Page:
Mercedes has revealed the wildly different GLA SUV. The smallest member of the brand’s family of ‘off-roaders’ is now a fully-fledged SUV rather than a jacked-up A-Class, with a 10cm higher roof, a slightly shorter body and a small package of useful off-road tech.
The shift in body shape has freed up more passenger space, says Mercedes. Despite being 14mm shorter than before, there’s 116mm more rear legroom and a slightly bigger boot, at the expense of 18mm less legroom in the front and a 6mm headroom loss in the rear. The driver and front passenger sit 140mm higher than in an A-Class and 50mm higher than in the B-Class, while the rear seats adjust 14cm fore and aft in conjunction with seat back angle adjustment. The boot has a heigh-adjustable load floor as well, so the whole thing is both impressively flexible and surprisingly clever.
While the GLA can’t match the GLB for rugged handsomeness and chunky charm, it’s not a bad-looking thing. Its one real faux pas is a massive pair of fake front bumper vents, which do look a bit cheap. Also fake are the rock guards beneath the front and rear. Please don’t actually test them on a rock.
On the inside it’s all about screens, but there are three versions. The entry models will have two seven-inch screens as standard, while higher models switch one of those for a 10.25-inch one. We’d bet a pound that the top-spec option, two 10.25-inch screens, will be on the upgrades list for a fee. Happily, standard kit includes navigation with augmented reality, a full colour head-up display and voice control activated by saying “hey Mercedes.” You’ll just need to avoid getting a girlfriend called… well, you get the idea.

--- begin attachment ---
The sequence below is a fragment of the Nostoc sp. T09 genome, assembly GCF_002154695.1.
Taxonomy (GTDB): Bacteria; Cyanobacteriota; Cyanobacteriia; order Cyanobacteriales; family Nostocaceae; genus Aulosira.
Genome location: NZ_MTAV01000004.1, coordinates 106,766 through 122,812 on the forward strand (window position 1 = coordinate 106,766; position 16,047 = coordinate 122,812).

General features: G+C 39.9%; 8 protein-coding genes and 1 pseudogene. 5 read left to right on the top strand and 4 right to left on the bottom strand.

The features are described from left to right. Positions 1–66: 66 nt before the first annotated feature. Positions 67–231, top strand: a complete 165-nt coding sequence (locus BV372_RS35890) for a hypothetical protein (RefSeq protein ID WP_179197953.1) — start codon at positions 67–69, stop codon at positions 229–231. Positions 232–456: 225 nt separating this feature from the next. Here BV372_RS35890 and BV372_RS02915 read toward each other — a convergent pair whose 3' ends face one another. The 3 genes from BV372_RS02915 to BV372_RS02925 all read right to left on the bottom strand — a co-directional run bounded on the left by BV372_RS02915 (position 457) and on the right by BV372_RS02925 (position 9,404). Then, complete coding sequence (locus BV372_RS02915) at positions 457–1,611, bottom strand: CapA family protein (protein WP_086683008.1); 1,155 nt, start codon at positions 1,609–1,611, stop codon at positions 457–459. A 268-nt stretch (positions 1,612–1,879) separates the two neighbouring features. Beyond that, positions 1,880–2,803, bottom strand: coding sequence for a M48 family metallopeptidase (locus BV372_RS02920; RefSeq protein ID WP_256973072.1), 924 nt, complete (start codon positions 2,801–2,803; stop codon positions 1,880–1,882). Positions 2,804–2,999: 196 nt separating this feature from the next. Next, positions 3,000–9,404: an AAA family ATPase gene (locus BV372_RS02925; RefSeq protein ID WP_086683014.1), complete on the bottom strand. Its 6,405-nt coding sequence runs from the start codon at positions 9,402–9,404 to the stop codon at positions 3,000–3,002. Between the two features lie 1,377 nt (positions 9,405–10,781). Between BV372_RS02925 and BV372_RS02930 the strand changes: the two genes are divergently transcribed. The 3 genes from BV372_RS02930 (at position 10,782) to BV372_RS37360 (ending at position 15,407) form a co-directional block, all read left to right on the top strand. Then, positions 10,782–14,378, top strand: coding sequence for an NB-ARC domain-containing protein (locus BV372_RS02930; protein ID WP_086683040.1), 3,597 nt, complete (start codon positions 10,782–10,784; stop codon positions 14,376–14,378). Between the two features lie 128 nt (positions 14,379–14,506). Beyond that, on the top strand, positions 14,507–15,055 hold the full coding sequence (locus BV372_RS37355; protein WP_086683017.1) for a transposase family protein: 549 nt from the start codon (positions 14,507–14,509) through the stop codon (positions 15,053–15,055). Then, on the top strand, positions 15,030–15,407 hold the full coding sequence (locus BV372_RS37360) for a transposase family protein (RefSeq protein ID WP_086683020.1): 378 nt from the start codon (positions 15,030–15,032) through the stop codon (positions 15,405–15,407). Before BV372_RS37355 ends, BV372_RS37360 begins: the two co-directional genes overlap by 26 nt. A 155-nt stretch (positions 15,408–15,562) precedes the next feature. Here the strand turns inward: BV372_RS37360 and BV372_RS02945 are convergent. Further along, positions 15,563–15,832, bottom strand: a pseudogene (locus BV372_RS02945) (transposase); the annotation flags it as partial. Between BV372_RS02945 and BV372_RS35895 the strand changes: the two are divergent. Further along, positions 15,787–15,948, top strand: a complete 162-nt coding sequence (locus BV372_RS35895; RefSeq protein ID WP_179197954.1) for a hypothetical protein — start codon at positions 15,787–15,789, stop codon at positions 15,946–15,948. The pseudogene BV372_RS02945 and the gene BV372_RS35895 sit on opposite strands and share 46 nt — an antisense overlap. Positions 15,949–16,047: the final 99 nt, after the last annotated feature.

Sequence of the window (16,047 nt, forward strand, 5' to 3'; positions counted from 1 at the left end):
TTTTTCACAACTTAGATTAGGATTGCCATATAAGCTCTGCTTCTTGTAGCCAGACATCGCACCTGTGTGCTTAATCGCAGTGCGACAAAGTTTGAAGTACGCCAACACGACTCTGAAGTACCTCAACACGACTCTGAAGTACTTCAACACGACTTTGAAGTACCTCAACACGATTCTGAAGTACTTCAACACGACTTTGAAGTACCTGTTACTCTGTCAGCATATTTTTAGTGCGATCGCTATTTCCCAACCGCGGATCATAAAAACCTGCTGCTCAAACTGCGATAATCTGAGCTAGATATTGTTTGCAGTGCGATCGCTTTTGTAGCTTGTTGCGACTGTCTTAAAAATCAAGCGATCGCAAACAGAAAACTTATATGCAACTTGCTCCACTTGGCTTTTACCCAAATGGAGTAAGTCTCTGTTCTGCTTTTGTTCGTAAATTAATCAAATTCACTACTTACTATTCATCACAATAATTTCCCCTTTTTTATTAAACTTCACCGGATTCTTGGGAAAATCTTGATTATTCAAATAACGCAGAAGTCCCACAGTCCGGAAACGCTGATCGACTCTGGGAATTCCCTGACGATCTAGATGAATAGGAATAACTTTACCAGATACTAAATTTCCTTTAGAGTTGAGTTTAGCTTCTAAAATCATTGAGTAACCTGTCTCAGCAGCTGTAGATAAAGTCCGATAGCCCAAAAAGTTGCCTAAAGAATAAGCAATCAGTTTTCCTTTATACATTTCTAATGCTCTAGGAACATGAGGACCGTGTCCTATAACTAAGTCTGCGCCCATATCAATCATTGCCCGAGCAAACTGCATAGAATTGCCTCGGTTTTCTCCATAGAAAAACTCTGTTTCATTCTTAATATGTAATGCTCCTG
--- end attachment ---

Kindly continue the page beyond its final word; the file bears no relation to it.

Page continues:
As you’d expect, the likes of traffic sign-reading, blind spot monitoring, active speed limit control and lane-keeping assist systems are all available, possibly optional. Among a long list of clever functions the systems will apparently do their best to slow you down when you’re approaching the back of a jam, which will surely only work if the systems are live-updated more or less every second. We look forward to seeing it in action.
A neat extra feature for some people will be the ‘car wash’ mode. Activate it and all glass shuts, the mirrors fold in, the climate control switches to recirculate and the forward camera (if there’s one fitted) activates on the main screen, to help you navigate into the car wash itself. The mode auto-deactivates at 12mph.
All-wheel drive is optional. As standard it sends only 20 per cent of the torque to the rear wheels, rising to 70:30 in Sport driving mode. The electro-mechanical clutch between the two axles can act as a full diff lock in off-road mode, at which point the torque is split 50:50. Handy. Also useful is an automatic mode for the Multibeam LED headlights that come with the Off-Road Engineering Package. They activate a wide, bright beam concentrated on the area immediately in front of the GLA, making it easier to chart a path off the beaten track in the dark.
Engine options are limited to four-cylinder units, starting with the alarmingly small but very turbocharged 1.33-litre petrol in the GLA 200. It’s good for 161bhp and 0-62mph in 8.7s seconds, and has cylinder deactivation tech for increased fuel economy – if you know how to use it. The GLA 35 4Matic is rather more potent, with 302bhp at 5800rpm and the ability to pass 62mph in 5.1 seconds. It tops out at a limited 155mph. Interestingly, no diesels are mentioned.
It launches first in Europe in the spring of 2020, with follow-up launches in the USA and China. Local prices will be confirmed some other time, but judging by the amount of on-board tech we’re seeing, don’t expect bargains.